Tag Archives: group therapy

Perfect parents

Women’s group.  Six members.

All mothers.

One has been discussing problems her grown children face.  Which leads into reviewing her failures as a parent.  Which makes her cry.

The others listen and nod sadly.

After a minute I say, “Question for the group.  Is there such a thing as an unguilty mother?”

They look at me, startled.  Then at each other.

“I doubt it,” I say.  “Every child deserves perfect parenting.  No child ever gets it.  And every mother knows this and feels bad about it.  So feelings of inadequacy and failure and guilt are built into being a mother.”

“Always?” one asks.

“Maybe not,” I concede. “Occasionally I meet a parent unaware of his or her inadequacies.  But they’re usually narcissists, and they usually scare the crap out of me.”

The crying mother sniffles.

“I can’t help feeling guilty,” she says.  “When they hurt it feels like my fault.”

Right, Mom.  You, me, and most every parent I know.

Look, guys.

Perfect parenting is not just impossible, it’s unnecessary.

The psychoanalyst Donald Winnicott once famously argued that kids don’t need perfect parenting — just parenting that’s “good enough.” Winnicott wrote,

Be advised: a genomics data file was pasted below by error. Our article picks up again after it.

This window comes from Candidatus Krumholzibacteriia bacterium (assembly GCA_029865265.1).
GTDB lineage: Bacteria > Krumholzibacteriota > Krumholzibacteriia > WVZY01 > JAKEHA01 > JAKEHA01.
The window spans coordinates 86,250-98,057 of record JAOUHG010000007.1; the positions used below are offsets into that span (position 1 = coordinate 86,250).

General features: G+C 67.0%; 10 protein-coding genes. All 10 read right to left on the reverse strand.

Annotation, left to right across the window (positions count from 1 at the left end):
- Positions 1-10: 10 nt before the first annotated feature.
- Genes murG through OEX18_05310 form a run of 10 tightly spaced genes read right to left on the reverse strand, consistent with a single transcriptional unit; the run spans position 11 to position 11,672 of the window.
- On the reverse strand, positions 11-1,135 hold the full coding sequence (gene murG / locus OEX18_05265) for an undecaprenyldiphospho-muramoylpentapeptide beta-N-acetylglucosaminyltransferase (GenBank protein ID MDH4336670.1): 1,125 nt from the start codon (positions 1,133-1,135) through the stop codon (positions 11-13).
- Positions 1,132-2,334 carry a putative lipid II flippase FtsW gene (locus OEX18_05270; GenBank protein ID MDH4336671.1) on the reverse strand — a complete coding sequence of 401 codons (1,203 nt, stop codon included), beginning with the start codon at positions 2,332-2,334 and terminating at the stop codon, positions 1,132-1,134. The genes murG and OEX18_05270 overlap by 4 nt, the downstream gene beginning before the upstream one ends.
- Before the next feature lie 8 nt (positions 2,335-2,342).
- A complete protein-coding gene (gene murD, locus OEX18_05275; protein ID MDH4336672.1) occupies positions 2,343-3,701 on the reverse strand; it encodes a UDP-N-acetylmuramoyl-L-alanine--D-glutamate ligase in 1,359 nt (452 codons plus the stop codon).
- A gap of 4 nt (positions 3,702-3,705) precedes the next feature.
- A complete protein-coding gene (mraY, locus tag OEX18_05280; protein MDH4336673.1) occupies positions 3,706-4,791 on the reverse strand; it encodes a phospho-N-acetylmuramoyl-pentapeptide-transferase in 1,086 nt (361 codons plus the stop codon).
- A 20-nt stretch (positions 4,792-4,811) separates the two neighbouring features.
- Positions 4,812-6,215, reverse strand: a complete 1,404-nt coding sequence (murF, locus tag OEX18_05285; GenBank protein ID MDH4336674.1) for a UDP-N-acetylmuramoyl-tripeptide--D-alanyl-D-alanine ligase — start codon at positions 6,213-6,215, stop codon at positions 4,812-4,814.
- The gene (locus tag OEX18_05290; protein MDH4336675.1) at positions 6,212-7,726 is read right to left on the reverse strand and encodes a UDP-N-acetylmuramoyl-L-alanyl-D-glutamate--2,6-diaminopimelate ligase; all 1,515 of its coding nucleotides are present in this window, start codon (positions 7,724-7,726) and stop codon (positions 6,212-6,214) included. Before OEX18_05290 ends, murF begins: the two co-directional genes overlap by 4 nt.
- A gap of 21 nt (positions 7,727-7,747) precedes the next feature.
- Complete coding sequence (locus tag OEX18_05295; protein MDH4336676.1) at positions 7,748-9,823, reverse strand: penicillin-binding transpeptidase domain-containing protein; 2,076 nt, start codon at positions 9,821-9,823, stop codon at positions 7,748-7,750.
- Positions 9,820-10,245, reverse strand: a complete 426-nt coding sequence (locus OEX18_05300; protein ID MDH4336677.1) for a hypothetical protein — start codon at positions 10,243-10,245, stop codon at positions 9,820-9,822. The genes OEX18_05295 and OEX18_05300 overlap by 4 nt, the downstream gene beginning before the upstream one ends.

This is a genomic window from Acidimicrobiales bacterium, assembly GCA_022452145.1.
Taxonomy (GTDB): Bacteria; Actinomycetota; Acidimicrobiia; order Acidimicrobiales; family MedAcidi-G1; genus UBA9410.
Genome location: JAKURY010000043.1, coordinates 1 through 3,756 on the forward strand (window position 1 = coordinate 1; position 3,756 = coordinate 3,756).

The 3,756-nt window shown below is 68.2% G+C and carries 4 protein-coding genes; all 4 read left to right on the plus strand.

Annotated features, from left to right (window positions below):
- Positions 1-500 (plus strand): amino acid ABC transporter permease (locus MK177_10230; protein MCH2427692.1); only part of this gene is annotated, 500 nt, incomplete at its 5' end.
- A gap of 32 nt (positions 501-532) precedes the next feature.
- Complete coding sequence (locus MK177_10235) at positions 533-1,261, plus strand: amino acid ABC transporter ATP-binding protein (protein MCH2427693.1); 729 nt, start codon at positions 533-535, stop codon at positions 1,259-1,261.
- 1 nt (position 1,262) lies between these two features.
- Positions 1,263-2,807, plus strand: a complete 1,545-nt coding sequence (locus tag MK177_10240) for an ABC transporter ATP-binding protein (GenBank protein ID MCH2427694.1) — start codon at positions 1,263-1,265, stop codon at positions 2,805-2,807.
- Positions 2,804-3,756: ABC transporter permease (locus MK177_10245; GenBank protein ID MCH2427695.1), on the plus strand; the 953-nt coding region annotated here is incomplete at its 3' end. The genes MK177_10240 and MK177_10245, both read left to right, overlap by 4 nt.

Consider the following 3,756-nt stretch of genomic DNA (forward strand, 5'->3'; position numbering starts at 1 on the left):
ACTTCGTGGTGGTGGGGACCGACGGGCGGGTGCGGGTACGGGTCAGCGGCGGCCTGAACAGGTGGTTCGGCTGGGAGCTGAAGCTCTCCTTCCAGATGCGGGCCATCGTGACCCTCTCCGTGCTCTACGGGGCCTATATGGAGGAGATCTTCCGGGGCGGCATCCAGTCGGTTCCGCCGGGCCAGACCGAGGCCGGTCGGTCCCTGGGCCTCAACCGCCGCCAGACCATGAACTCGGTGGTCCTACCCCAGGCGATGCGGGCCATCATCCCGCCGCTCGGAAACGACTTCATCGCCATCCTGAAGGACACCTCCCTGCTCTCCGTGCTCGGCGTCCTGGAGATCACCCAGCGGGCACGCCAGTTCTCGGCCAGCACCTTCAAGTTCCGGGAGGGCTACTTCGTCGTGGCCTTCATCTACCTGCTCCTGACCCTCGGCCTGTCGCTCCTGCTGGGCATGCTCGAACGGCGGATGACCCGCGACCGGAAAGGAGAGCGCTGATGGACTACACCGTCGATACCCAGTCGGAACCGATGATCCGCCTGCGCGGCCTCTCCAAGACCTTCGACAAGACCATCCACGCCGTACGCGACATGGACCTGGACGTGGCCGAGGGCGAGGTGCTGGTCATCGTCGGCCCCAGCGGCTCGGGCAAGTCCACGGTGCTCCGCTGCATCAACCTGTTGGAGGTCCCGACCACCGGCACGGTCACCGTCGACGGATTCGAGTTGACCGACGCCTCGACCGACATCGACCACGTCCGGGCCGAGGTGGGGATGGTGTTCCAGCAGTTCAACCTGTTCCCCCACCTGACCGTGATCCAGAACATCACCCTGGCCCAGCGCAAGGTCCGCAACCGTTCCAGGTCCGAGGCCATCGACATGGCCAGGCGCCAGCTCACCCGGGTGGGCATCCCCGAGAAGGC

The good-enough mother starts off with an almost complete adaptation to her infant’s needs, and as time proceeds she adapts less and less completely, gradually, according to the infant’s growing ability to deal with her failure.  Her failure to adapt to every need of the child helps them adapt to external realities.

Catch that last line?

The mother’s imperfection is what helps her child adapt to reality.

So relax if you’re not perfect.  You can’t be, and you don’t have to be.  And it would probably be bad for your kids if you were.

Personally I take comfort in how one of my supervisors once defined good-enough parenting.

“The sign of successful parenting,” he said, “is that your kids can pay for their own therapy.”

Group anxiety

Most people are anxious when they first join a therapy group.

Some take a long time to get over their anxiety.  A few never do.

Usually they don’t understand why.

It’s because on some level they expect to be treated in group as they were treated in their family of origin.

If they were abused or neglected as kids, they expect the group to abuse or neglect them.  If they were controlled or criticized or rejected or shamed, they expect the same treatment again.

For this reason even the idea of group is terrifying to some.

But it’s also what makes group such a powerful therapeutic tool.

Because when an emotionally wounded person joins group and nothing bad happens — when instead they receive the attention, acceptance and caring their family couldn’t provide — they have what’s called a corrective emotional experience:

Some deep part of them starts to realize they’re not kids anymore, and that not everyone is like the people who disappointed or hurt them when they were.

It’s a realization I’ve seen change lives.


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